Muhyiddin gives assurance despite misgivings


PUTRAJAYA: Home Minister Tan Sri Muhyiddin Yassin has given assurance that a newly-created special task force to look into the alleged enforced disappearances of Pastor Raymond Koh and Amri Che Mat will be independent despite some of the members being former and serving police officers.

This comes as a group questioned the appointment of the police officers as members.

Muhyiddin said the task force’s ability to investigate the case should not be questioned, especially when a former high court judge is leading the team and no former or current Special Branch officers are involved.

“I have confidence that the task force will act independently and will not be influenced by the fact that former and serving police officers are members,” he said in response to a question at a media conference to introduce the members of the special task force yesterday.

Former High Court judge Datuk Abd Rahim Uda will lead a six-man special task force, which also includes Royal Malaysian Police’s Integrity and Standard Compliance Department director Datuk Zamri Yahya and former head of Bukit Aman’s legal division Datuk Mokhtar Mohd Noor.

The others are Enforcement Agency Integrity Commission (SIAP) director of operations Datuk Muhammad Bukhari Ab Hamid, legal officer with the Attorney General’s Chambers Mohd Sophian Zakaria and Police Commission under-secretary Mohd Russaini Idrus.

In April, Suhakam made a verdict that Bukit Aman’s Special Branch was likely behind the disappearances of Koh and Amri.

“The task force will look at all aspects, but its main focus is to determine if Suhakam’s verdict on Special Branch’s involvement is indeed true,” said Muhyiddin.

He said the team, which was given six months to come up with a report, would investigate the case involving Amri first before concentrating on Koh to prevent the task force from interfering with an ongoing court proceeding.

“Once the report is ready, we will decide on the next course of action that needs to be taken by the ministry.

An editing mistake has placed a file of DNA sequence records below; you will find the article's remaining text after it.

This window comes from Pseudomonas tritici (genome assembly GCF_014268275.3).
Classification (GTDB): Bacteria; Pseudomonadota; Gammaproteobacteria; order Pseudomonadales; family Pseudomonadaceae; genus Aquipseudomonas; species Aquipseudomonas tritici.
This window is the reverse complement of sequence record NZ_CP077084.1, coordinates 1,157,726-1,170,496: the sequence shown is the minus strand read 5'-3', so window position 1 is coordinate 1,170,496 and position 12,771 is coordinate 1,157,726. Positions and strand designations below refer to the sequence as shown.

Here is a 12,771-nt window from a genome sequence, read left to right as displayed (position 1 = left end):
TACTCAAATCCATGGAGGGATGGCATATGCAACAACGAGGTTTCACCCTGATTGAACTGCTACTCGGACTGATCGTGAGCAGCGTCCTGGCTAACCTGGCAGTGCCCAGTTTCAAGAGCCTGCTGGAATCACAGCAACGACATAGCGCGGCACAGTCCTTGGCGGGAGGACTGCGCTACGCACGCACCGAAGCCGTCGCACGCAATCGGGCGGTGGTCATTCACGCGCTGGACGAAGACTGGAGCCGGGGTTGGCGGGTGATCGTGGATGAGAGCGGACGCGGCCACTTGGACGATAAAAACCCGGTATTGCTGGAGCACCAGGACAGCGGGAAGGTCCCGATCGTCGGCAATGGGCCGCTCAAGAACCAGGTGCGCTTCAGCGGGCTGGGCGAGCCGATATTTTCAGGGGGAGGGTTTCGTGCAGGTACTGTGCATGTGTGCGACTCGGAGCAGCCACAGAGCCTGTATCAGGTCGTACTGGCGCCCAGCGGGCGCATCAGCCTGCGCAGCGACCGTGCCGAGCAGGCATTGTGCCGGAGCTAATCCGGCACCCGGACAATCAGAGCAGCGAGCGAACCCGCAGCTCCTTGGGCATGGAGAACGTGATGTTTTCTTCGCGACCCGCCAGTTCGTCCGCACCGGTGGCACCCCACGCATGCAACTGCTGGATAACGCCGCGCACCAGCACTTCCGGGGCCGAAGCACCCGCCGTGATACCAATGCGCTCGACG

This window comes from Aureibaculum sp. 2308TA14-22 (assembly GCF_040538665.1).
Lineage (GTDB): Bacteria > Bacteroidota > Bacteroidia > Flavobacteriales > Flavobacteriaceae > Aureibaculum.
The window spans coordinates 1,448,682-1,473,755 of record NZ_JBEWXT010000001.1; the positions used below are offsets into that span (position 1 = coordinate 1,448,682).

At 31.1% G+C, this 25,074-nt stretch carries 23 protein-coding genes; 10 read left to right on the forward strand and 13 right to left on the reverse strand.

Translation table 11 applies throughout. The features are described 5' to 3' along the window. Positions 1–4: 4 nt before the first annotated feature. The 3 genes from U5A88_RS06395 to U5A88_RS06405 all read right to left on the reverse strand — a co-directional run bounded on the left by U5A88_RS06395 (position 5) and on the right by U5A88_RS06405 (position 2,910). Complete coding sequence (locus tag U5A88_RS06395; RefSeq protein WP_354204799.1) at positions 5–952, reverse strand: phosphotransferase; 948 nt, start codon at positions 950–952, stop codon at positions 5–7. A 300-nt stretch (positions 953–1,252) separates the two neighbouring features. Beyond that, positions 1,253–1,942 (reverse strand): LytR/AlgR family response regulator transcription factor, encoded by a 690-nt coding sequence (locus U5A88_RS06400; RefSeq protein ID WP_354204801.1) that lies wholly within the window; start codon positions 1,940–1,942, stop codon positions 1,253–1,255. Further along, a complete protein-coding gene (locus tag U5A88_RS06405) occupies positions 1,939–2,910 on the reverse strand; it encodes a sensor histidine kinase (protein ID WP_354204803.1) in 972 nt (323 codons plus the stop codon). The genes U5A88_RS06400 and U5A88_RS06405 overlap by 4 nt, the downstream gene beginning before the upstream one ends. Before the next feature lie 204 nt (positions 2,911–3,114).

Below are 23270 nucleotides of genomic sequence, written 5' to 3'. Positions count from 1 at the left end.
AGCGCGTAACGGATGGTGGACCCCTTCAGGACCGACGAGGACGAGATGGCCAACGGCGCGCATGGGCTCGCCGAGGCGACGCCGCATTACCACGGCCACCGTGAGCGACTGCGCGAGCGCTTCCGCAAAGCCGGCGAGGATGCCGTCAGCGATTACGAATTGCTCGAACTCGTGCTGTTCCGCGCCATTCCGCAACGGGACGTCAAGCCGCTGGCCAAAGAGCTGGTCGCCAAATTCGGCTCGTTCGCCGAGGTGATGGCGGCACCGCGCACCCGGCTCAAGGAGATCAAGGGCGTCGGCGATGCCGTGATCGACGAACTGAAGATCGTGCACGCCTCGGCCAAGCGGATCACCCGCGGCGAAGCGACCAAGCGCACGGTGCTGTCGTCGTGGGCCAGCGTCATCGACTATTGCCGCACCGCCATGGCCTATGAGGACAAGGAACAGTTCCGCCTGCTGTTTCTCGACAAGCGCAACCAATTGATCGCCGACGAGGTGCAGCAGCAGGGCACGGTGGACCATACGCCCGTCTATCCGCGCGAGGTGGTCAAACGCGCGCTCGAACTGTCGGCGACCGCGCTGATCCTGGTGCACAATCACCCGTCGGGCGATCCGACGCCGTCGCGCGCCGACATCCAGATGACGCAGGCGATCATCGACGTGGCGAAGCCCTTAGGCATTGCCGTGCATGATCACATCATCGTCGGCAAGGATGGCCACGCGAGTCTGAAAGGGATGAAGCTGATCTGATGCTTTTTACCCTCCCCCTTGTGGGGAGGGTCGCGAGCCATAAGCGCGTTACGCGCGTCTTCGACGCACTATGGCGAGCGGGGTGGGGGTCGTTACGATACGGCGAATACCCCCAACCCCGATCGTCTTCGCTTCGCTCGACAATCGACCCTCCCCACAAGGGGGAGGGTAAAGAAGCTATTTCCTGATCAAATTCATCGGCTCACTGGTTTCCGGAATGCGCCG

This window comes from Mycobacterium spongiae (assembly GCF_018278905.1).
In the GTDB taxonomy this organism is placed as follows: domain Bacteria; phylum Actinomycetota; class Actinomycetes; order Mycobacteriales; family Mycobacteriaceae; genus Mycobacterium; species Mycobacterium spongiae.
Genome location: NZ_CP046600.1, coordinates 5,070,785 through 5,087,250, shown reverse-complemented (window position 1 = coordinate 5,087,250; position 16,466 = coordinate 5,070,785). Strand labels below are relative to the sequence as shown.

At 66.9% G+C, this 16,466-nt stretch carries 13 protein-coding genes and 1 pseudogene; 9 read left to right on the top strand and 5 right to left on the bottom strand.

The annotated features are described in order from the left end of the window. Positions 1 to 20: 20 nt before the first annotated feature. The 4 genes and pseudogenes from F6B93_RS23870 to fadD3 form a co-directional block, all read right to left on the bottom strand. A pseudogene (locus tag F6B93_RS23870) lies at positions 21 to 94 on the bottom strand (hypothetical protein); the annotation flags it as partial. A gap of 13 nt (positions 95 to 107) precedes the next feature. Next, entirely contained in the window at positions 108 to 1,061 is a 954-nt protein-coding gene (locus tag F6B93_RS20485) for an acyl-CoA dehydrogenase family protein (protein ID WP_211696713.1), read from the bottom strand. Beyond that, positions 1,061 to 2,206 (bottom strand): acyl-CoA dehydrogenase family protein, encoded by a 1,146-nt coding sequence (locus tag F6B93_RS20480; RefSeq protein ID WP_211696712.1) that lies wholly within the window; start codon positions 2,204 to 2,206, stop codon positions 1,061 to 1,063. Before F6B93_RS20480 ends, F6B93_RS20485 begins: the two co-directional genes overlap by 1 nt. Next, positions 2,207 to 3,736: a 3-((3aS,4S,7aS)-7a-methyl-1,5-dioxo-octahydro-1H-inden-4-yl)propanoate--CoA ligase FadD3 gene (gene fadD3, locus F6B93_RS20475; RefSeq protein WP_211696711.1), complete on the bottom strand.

“I will also be informing the Cabinet on the outcome of the task force’s investigation.

“As to whether the report will be made public, it will be decided later on. For now, let the task force members do their job,” he said.

Amri, who is the co-founder of the NGO Perlis Hope went missing on Nov 24, 2016 after leaving his home in Kangar in an SUV.

Pastor Koh, who founded the NGO Harapan Komuniti, is believed to have been abducted by a group of men along Jalan SS4B/10 in Petaling Jaya on Feb 13, 2017, while on his way to a friend’s house.

The families of Koh and Amri have questioned the appointments to the task force probing the disappearances of the two men.

In a statement, Koh’s family said there are no women in the task force, and added that it does not reflect the composition and the multiracial spirit of the country.

They added that suggestions made earlier were not taken into account.

It had been suggested that a member from the Bar Council, the Malaysian Anti-Corruption Commission (MACC) and a representative from an NGO be included in the task force.

The family lamented the inclusion of former Royal Malaysian Police Legal Unit chief Datuk Mokhtar Mohd Noor in the task force.

“If a police officer who participated in the Suhakam hearing can be appointed to the task force, then a lawyer from each of the families should be appointed to ensure a balanced and fair approach to the investigation and the report that is to be submitted,” Koh’s family said.

Meanwhile, Amri’s wife, Norhayati Mohd Ariffin also expressed her concern about the composition of the task force, noting that it will impact the independence and impartiality necessary for a credible investigation.

“We note that Datuk Mokhtar Mohd Noor, the former head of Bukit Aman’s Legal Division, is a member of this task force. This is the same division that was implicated in the flawed investigation into Amri’s abduction and later, in the team representing PDRM during the Suhakam inquiry.

“As such, Mokhtar is clearly an interested party and so, represents a conflict of interest,” she said.

Citizens Against Enforced Disappearances (Caged) said the appointment of the task force members were persons who “wish to hide the truth and not to reveal it”.

“The task force appointment is a blatant attempt to undermine and subvert the unanimous findings of three distinguished, legally-trained, Yang di-Pertuan Agong-appointed human rights commissioners.

“All right-thinking Malaysians must reject this supposed special task force,” it said.


   

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